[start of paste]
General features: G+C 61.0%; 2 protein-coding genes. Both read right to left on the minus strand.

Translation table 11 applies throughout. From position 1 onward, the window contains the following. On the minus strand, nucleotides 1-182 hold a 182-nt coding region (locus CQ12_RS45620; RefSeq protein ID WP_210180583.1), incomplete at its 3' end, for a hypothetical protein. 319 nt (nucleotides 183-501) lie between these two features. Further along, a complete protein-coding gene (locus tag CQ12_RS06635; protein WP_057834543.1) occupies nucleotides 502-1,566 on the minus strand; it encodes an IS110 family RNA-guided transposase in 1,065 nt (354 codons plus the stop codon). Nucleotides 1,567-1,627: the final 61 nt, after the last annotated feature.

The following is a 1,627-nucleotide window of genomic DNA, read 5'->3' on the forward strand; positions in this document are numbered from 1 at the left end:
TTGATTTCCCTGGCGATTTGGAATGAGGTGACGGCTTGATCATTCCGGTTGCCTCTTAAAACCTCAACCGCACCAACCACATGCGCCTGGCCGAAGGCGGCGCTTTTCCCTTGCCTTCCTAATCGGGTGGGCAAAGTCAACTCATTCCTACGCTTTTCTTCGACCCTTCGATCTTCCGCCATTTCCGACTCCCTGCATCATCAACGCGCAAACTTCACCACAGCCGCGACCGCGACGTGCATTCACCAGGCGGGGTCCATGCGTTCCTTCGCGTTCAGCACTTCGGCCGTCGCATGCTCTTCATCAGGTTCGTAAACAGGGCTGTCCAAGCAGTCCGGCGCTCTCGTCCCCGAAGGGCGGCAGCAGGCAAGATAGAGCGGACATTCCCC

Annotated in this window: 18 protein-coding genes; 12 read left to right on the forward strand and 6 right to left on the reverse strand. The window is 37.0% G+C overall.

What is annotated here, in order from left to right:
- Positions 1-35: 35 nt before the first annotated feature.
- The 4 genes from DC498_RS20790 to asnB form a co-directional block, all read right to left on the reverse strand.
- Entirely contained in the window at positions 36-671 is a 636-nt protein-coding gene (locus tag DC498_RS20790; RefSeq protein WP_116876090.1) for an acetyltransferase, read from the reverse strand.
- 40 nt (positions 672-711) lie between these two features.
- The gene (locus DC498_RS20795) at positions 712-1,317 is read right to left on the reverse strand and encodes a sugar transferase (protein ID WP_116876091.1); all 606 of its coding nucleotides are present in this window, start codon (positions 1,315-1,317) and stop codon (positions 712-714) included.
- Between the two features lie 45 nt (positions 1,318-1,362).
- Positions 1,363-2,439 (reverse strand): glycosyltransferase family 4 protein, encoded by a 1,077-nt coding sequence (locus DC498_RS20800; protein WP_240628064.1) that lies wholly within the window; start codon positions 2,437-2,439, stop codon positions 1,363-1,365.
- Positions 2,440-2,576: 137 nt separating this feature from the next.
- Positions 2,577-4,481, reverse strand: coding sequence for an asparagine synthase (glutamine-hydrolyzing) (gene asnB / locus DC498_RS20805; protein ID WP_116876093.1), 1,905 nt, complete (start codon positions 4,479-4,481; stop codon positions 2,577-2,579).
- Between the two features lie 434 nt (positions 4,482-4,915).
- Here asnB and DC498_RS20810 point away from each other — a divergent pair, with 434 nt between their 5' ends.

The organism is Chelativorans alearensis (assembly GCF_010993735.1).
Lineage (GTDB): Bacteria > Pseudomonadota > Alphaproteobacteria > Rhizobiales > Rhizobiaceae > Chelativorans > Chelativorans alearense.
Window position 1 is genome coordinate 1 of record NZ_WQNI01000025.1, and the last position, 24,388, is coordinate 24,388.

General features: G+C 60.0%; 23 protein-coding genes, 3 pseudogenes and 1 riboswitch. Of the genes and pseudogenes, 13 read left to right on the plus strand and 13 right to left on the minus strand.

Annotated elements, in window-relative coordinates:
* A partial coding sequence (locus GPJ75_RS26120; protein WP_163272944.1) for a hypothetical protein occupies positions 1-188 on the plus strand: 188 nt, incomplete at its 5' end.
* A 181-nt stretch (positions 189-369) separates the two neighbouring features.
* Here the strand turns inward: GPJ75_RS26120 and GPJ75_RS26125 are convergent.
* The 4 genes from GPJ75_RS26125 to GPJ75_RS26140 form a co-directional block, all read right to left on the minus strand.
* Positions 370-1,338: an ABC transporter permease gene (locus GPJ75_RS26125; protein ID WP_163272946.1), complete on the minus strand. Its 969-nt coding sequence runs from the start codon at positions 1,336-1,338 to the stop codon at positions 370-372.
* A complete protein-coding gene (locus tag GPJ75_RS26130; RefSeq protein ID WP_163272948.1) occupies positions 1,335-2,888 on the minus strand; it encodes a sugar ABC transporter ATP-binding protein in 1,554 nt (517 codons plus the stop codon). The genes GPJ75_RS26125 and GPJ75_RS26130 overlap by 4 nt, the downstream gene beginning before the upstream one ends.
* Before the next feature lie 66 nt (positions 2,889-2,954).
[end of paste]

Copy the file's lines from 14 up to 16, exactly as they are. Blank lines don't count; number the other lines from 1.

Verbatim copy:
- Positions 2,440-2,576: 137 nt separating this feature from the next.
- Positions 2,577-4,481, reverse strand: coding sequence for an asparagine synthase (glutamine-hydrolyzing) (gene asnB / locus DC498_RS20805; protein ID WP_116876093.1), 1,905 nt, complete (start codon positions 4,479-4,481; stop codon positions 2,577-2,579).
- Between the two features lie 434 nt (positions 4,482-4,915).